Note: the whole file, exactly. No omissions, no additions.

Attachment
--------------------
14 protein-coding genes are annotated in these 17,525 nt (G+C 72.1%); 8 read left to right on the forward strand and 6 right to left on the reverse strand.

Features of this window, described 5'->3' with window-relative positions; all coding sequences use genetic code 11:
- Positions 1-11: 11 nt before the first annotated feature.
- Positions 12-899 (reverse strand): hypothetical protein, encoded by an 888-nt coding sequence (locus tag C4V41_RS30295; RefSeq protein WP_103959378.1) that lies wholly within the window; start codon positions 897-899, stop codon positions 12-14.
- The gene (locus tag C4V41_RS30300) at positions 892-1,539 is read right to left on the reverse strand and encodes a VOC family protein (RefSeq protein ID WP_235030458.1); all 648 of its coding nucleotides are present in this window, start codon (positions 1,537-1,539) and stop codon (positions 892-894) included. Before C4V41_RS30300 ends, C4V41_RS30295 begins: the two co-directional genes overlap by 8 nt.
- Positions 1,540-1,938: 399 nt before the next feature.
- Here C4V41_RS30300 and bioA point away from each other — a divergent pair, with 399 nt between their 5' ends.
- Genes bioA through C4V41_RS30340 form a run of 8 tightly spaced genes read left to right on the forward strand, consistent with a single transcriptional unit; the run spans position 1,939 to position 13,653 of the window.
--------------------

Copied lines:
14 protein-coding genes are annotated in these 17,525 nt (G+C 72.1%); 8 read left to right on the forward strand and 6 right to left on the reverse strand.

Features of this window, described 5'->3' with window-relative positions; all coding sequences use genetic code 11:
- Positions 1-11: 11 nt before the first annotated feature.
- Positions 12-899 (reverse strand): hypothetical protein, encoded by an 888-nt coding sequence (locus tag C4V41_RS30295; RefSeq protein WP_103959378.1) that lies wholly within the window; start codon positions 897-899, stop codon positions 12-14.
- The gene (locus tag C4V41_RS30300) at positions 892-1,539 is read right to left on the reverse strand and encodes a VOC family protein (RefSeq protein ID WP_235030458.1); all 648 of its coding nucleotides are present in this window, start codon (positions 1,537-1,539) and stop codon (positions 892-894) included. Before C4V41_RS30300 ends, C4V41_RS30295 begins: the two co-directional genes overlap by 8 nt.
- Positions 1,540-1,938: 399 nt before the next feature.
- Here C4V41_RS30300 and bioA point away from each other — a divergent pair, with 399 nt between their 5' ends.
- Genes bioA through C4V41_RS30340 form a run of 8 tightly spaced genes read left to right on the forward strand, consistent with a single transcriptional unit; the run spans position 1,939 to position 13,653 of the window.